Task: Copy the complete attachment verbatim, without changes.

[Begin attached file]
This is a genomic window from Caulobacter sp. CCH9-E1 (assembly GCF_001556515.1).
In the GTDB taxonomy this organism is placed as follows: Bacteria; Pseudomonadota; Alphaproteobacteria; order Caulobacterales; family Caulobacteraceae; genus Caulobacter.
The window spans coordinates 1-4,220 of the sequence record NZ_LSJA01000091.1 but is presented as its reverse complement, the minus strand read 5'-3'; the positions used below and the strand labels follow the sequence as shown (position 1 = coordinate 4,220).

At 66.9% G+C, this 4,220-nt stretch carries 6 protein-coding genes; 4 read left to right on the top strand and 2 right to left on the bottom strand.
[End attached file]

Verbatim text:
This is a genomic window from Caulobacter sp. CCH9-E1 (assembly GCF_001556515.1).
In the GTDB taxonomy this organism is placed as follows: Bacteria; Pseudomonadota; Alphaproteobacteria; order Caulobacterales; family Caulobacteraceae; genus Caulobacter.
The window spans coordinates 1-4,220 of the sequence record NZ_LSJA01000091.1 but is presented as its reverse complement, the minus strand read 5'-3'; the positions used below and the strand labels follow the sequence as shown (position 1 = coordinate 4,220).

At 66.9% G+C, this 4,220-nt stretch carries 6 protein-coding genes; 4 read left to right on the top strand and 2 right to left on the bottom strand.